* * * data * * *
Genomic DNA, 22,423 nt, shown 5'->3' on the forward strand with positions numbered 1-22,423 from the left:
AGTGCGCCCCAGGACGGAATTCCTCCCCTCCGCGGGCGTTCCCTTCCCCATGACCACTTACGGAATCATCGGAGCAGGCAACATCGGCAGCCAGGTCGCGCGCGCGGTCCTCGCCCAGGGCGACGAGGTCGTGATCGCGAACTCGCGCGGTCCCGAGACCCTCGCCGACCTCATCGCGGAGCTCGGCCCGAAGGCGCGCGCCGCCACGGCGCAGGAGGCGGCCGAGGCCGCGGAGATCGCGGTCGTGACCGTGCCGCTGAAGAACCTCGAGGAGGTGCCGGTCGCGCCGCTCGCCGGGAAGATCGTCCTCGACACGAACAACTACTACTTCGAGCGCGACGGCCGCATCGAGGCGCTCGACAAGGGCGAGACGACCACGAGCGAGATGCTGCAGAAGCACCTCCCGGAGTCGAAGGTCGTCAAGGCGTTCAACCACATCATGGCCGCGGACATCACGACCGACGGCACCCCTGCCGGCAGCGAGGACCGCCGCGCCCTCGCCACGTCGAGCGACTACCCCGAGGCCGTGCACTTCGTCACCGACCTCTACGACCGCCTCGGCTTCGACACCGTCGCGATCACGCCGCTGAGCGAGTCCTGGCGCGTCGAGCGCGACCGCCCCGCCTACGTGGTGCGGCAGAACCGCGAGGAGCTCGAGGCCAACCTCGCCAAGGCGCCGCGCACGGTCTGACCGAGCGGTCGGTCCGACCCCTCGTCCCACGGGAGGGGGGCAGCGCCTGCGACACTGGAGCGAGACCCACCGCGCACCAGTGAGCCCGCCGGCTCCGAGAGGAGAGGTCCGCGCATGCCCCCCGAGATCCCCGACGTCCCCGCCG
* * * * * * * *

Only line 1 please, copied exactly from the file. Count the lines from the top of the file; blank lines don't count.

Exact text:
Genomic DNA, 22,423 nt, shown 5'->3' on the forward strand with positions numbered 1-22,423 from the left: